#MeToo – “I was 19, starting university, recently dumped by my high-school sweetheart.
“My residence invited boys from a military university to a dance. I was lonely and nervous.
“One good-looking boy asked me to dance repeatedly. I enjoyed the attention.
“The room was hot, I wanted to change out of my long-sleeved dress.
“I innocently invited the military guy to come upstairs while I changed in the hall bathroom.
“He waited in my dorm room.
“When I returned, he threw me on the bed and tried to rape me. I kept screaming but everyone was out.
“The phone in my room rang and he got off me. I stayed on the phone and ordered him to leave my room.
“He did but called the next day to ask me out! He thought he’d done nothing wrong!
“I’m still ashamed.”
#MeToo – “I was 10. My 14-year-old brother asked me to come into his room.
“He was naked and playing with his penis. He asked me to help him and he showed me how to stroke and "jerk" him.
“Loving, trusting and looking up to my "big brother," I followed his instructions... which, although I thought it was strange, I did.
“He then asked me to put my mouth on it, which I firmly refused.
“I never spoke about this to my parents, nor to my brother.
“At 65 now, I still remember and am still scarred by the fact that my own brother would take advantage and sexually abuse me.
“Please feel free to print this message to educate parents and children of the potential sexual abuse within the "trusted" family network, and to feel that it’s alright to speak up and say "NO"!”
#MeToo – “At 13, I endured an assault outside in daylight, among classmates.
“My pleasure in wearing a blouse with pretty rows of ruffled fabric down the front turned to stunned anguish when a nun ran her fingers back and forth several times across my chest.
“I didn’t tell anyone, not even my mom.
“At 15, I went to the garment district to look at winter coats. A man, much older than my dad, said there was a way for me to get a coat that I liked, for free.
“I said that my parents would never let me accept a coat for free and got out of there, fast.”
#MeToo – “I was a high-school student going home by bus in rush hour in a big city. Passengers were packed like sardines in a can.
“Suddenly I felt somebody getting even closer by my back and I secured my backpack from any potential thief.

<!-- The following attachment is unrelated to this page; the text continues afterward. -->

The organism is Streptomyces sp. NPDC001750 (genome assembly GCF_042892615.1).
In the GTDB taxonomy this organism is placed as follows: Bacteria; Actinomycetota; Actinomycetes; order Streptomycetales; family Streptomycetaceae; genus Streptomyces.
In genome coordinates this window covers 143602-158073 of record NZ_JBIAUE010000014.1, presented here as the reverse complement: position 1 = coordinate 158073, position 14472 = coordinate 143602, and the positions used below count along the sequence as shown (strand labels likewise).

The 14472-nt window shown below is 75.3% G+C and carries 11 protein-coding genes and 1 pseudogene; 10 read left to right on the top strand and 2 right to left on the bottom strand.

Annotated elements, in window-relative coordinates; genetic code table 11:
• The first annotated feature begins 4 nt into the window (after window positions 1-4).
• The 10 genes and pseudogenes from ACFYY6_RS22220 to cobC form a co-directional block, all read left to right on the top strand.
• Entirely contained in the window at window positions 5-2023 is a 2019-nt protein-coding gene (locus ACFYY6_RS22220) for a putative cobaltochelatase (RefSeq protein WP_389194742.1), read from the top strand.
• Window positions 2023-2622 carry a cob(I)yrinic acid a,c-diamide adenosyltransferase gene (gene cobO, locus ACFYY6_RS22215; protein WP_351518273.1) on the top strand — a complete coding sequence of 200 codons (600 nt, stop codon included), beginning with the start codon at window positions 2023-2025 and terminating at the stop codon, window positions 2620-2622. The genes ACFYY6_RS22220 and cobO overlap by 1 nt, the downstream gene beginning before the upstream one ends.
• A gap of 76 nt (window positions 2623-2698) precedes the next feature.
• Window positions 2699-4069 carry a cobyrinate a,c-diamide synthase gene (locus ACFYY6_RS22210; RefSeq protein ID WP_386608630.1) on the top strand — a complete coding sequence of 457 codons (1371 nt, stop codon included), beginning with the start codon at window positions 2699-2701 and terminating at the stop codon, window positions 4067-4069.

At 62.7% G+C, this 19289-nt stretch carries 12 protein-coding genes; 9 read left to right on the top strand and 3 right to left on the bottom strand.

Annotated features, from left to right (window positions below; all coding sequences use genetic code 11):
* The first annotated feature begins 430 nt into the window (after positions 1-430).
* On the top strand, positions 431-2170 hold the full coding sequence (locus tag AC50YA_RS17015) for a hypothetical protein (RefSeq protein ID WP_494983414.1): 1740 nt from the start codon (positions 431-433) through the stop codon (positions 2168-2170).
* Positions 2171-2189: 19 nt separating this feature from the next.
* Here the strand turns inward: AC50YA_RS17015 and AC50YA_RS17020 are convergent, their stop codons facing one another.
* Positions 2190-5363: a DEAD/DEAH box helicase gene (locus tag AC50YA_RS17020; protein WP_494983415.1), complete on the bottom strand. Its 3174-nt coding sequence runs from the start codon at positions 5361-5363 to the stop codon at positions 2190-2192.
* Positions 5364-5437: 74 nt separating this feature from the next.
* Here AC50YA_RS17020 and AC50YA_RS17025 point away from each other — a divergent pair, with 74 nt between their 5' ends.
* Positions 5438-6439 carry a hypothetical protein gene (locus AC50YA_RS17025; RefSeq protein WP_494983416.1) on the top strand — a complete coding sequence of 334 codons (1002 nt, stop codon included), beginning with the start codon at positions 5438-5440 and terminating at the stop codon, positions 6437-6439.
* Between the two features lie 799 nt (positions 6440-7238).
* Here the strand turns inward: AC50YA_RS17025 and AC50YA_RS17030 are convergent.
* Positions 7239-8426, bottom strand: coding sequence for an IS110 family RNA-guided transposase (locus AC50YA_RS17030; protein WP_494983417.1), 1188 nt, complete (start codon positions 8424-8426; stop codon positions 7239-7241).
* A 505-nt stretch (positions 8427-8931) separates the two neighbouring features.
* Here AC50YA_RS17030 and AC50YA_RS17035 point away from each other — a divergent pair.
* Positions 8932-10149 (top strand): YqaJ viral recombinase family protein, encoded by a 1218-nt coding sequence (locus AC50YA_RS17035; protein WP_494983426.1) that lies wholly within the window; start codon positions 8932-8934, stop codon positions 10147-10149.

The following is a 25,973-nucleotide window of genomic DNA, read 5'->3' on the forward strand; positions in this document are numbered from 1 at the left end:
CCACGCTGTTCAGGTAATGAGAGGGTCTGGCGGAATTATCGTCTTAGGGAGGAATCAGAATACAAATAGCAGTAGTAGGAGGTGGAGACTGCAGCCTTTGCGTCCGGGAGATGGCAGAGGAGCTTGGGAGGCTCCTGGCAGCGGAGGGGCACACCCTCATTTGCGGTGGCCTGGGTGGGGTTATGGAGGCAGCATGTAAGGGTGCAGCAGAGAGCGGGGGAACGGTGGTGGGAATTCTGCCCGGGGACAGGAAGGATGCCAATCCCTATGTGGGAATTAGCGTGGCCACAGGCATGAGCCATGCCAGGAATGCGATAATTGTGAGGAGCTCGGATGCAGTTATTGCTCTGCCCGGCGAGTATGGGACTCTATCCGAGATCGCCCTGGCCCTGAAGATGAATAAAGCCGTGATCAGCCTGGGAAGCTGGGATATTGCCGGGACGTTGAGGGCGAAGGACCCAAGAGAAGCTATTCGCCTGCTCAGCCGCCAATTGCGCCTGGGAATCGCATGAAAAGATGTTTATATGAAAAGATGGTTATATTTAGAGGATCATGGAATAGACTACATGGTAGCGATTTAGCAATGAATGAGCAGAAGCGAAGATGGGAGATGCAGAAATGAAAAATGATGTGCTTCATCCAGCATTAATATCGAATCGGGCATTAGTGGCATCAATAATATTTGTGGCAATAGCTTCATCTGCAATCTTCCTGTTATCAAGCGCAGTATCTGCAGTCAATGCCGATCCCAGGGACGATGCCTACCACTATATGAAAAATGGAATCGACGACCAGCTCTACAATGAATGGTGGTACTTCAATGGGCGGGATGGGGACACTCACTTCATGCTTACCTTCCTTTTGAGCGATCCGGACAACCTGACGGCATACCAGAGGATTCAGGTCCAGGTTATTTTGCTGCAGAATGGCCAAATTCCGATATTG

“It was not a thief. He got too close and rubbed by me until I felt something was very inappropriate.
“I tried to move but was unable to until the next bus station.
“Maybe I should’ve shouted but I didn't and after that I felt so humiliated, ashamed, and speechless.
“Somebody you don’t even see or know thinks he has a right to do what pleases himself.
“I couldn’t forget this even if I tried.”
#MeToo – “I was 15 or 16. An art teacher leaned over to correct my pencil drawing. He cupped his hand around my breast. I was surprised, shocked.
“I squeezed my arms together to try to get him off me. No one noticed. It was such a skilled maneouvre.
“I was so naïve. He always asked girls to help him in his stock cupboard at recess.”
#MeToo – “At 14, I was followed home from a neighborhood party by a boy, 16. I ran as fast as I could but was tackled and raped. He laughed as I gathered myself afterward and ran home to my room, shutting the door.
“My parents were not the type of parents with whom I could share this, and I barely knew what I’d been through myself.
“I had little to no self-esteem at this point. I felt that I was defined by this incident. School grades suffered, innocence, and childhood were lost. I kept questioning my part in the wrongdoing. I had no parameters for "correct" behaviour.
“At 16, I was asked out for my first date, and the boy took me to the movies. On the way home I was forced to perform oral sex on him (shoved to the ground with his foot upon me with no way to escape).”
Tip of the day:
A New Year’s Resolution - That the #MeToo movement against sexual assault and sexual harassment continues and strengthens.